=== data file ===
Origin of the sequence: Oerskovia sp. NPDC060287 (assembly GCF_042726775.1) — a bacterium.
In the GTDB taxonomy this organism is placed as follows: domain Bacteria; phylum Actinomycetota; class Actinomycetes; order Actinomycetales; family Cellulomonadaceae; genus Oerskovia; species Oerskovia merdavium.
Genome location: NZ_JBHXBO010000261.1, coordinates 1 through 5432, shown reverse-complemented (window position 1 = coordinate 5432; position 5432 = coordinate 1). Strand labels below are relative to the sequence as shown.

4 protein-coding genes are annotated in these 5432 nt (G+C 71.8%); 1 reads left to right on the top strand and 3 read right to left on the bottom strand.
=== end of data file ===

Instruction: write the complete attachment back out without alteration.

Origin of the sequence: Oerskovia sp. NPDC060287 (assembly GCF_042726775.1) — a bacterium.
In the GTDB taxonomy this organism is placed as follows: domain Bacteria; phylum Actinomycetota; class Actinomycetes; order Actinomycetales; family Cellulomonadaceae; genus Oerskovia; species Oerskovia merdavium.
Genome location: NZ_JBHXBO010000261.1, coordinates 1 through 5432, shown reverse-complemented (window position 1 = coordinate 5432; position 5432 = coordinate 1). Strand labels below are relative to the sequence as shown.

4 protein-coding genes are annotated in these 5432 nt (G+C 71.8%); 1 reads left to right on the top strand and 3 read right to left on the bottom strand.